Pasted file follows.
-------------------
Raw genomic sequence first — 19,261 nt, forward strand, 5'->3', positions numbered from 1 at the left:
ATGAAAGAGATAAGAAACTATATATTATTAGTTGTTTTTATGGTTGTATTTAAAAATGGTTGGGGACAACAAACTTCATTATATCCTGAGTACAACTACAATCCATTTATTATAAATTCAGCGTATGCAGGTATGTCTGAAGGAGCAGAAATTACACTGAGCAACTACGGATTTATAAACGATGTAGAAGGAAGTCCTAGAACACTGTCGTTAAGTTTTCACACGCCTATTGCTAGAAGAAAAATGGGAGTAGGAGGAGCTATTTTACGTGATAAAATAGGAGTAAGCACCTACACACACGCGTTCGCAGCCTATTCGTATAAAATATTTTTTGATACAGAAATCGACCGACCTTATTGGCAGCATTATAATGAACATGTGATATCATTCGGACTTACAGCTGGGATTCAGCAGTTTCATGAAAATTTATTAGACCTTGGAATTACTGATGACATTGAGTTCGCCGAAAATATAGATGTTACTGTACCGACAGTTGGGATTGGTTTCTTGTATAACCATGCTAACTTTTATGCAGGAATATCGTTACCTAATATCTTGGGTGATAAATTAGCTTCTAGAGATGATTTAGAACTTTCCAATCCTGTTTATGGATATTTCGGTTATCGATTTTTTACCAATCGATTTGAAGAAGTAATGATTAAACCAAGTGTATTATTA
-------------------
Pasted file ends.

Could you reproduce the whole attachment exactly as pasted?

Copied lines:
Raw genomic sequence first — 19,261 nt, forward strand, 5'->3', positions numbered from 1 at the left:
ATGAAAGAGATAAGAAACTATATATTATTAGTTGTTTTTATGGTTGTATTTAAAAATGGTTGGGGACAACAAACTTCATTATATCCTGAGTACAACTACAATCCATTTATTATAAATTCAGCGTATGCAGGTATGTCTGAAGGAGCAGAAATTACACTGAGCAACTACGGATTTATAAACGATGTAGAAGGAAGTCCTAGAACACTGTCGTTAAGTTTTCACACGCCTATTGCTAGAAGAAAAATGGGAGTAGGAGGAGCTATTTTACGTGATAAAATAGGAGTAAGCACCTACACACACGCGTTCGCAGCCTATTCGTATAAAATATTTTTTGATACAGAAATCGACCGACCTTATTGGCAGCATTATAATGAACATGTGATATCATTCGGACTTACAGCTGGGATTCAGCAGTTTCATGAAAATTTATTAGACCTTGGAATTACTGATGACATTGAGTTCGCCGAAAATATAGATGTTACTGTACCGACAGTTGGGATTGGTTTCTTGTATAACCATGCTAACTTTTATGCAGGAATATCGTTACCTAATATCTTGGGTGATAAATTAGCTTCTAGAGATGATTTAGAACTTTCCAATCCTGTTTATGGATATTTCGGTTATCGATTTTTTACCAATCGATTTGAAGAAGTAATGATTAAACCAAGTGTATTATTA